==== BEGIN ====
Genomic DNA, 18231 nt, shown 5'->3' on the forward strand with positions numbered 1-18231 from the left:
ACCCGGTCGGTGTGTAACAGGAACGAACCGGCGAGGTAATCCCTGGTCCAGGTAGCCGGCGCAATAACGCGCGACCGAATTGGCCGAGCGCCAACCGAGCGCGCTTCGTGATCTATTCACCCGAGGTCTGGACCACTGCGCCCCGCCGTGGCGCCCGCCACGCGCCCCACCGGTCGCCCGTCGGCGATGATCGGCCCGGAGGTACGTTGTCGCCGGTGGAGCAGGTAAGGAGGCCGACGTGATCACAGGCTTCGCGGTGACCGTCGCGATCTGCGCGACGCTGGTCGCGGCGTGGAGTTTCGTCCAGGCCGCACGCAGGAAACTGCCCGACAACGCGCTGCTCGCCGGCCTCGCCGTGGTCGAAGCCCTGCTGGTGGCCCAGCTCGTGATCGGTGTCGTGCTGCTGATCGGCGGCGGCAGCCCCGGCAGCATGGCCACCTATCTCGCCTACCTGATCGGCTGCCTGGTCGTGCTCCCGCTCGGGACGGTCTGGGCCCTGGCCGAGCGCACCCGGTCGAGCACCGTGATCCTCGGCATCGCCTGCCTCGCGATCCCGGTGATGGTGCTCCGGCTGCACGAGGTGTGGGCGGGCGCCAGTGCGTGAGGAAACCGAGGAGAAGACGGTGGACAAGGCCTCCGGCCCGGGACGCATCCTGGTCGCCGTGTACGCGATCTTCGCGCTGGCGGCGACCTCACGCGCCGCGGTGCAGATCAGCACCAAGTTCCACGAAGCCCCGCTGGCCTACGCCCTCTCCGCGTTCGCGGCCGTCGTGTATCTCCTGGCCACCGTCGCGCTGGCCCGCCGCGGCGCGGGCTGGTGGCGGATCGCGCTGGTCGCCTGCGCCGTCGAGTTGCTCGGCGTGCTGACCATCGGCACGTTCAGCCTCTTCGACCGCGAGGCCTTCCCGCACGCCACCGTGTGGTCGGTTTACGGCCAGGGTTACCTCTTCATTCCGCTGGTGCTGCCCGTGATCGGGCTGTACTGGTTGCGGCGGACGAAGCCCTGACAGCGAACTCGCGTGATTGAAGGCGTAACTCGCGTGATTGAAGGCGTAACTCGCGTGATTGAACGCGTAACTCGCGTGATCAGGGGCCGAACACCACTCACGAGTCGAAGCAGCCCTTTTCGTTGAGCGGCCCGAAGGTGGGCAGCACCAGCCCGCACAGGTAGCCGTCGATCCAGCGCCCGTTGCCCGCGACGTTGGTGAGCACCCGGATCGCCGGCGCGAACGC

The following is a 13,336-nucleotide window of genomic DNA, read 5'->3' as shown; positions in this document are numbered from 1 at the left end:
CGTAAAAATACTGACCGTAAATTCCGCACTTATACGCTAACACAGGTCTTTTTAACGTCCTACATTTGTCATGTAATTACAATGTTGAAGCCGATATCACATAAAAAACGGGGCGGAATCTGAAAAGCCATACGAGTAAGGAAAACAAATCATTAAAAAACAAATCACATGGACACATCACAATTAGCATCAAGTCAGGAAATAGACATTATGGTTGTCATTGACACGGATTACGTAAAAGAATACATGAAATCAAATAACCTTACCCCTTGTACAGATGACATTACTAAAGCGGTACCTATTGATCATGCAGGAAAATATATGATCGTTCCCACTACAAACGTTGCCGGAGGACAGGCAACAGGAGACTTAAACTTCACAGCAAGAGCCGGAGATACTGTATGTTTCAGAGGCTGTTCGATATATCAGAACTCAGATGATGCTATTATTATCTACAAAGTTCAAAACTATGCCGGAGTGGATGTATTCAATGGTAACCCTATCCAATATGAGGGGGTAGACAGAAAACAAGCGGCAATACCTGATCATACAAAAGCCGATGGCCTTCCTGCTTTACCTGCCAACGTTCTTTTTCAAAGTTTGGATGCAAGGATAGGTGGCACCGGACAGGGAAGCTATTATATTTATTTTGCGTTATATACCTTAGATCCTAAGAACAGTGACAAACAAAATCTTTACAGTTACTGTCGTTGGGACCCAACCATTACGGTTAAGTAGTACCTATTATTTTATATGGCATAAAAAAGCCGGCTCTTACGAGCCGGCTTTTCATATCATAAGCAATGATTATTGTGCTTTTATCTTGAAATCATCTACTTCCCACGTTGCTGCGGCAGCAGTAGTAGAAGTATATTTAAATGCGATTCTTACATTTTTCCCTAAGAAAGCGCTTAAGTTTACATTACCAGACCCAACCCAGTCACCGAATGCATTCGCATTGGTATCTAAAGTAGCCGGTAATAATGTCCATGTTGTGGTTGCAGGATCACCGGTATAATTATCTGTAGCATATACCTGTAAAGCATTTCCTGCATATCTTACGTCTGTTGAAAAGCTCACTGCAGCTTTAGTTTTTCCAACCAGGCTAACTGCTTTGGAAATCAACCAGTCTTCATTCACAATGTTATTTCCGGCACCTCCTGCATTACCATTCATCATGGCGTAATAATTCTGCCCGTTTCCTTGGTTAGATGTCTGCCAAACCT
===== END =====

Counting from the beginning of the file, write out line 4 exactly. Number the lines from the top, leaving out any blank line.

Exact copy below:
CGTAAAAATACTGACCGTAAATTCCGCACTTATACGCTAACACAGGTCTTTTTAACGTCCTACATTTGTCATGTAATTACAATGTTGAAGCCGATATCACATAAAAAACGGGGCGGAATCTGAAAAGCCATACGAGTAAGGAAAACAAATCATTAAAAAACAAATCACATGGACACATCACAATTAGCATCAAGTCAGGAAATAGACATTATGGTTGTCATTGACACGGATTACGTAAAAGAATACATGAAATCAAATAACCTTACCCCTTGTACAGATGACATTACTAAAGCGGTACCTATTGATCATGCAGGAAAATATATGATCGTTCCCACTACAAACGTTGCCGGAGGACAGGCAACAGGAGACTTAAACTTCACAGCAAGAGCCGGAGATACTGTATGTTTCAGAGGCTGTTCGATATATCAGAACTCAGATGATGCTATTATTATCTACAAAGTTCAAAACTATGCCGGAGTGGATGTATTCAATGGTAACCCTATCCAATATGAGGGGGTAGACAGAAAACAAGCGGCAATACCTGATCATACAAAAGCCGATGGCCTTCCTGCTTTACCTGCCAACGTTCTTTTTCAAAGTTTGGATGCAAGGATAGGTGGCACCGGACAGGGAAGCTATTATATTTATTTTGCGTTATATACCTTAGATCCTAAGAACAGTGACAAACAAAATCTTTACAGTTACTGTCGTTGGGACCCAACCATTACGGTTAAGTAGTACCTATTATTTTATATGGCATAAAAAAGCCGGCTCTTACGAGCCGGCTTTTCATATCATAAGCAATGATTATTGTGCTTTTATCTTGAAATCATCTACTTCCCACGTTGCTGCGGCAGCAGTAGTAGAAGTATATTTAAATGCGATTCTTACATTTTTCCCTAAGAAAGCGCTTAAGTTTACATTACCAGACCCAACCCAGTCACCGAATGCATTCGCATTGGTATCTAAAGTAGCCGGTAATAATGTCCATGTTGTGGTTGCAGGATCACCGGTATAATTATCTGTAGCATATACCTGTAAAGCATTTCCTGCATATCTTACGTCTGTTGAAAAGCTCACTGCAGCTTTAGTTTTTCCAACCAGGCTAACTGCTTTGGAAATCAACCAGTCTTCATTCACAATGTTATTTCCGGCACCTCCTGCATTACCATTCATCATGGCGTAATAATTCTGCCCGTTTCCTTGGTTAGATGTCTGCCAAACCT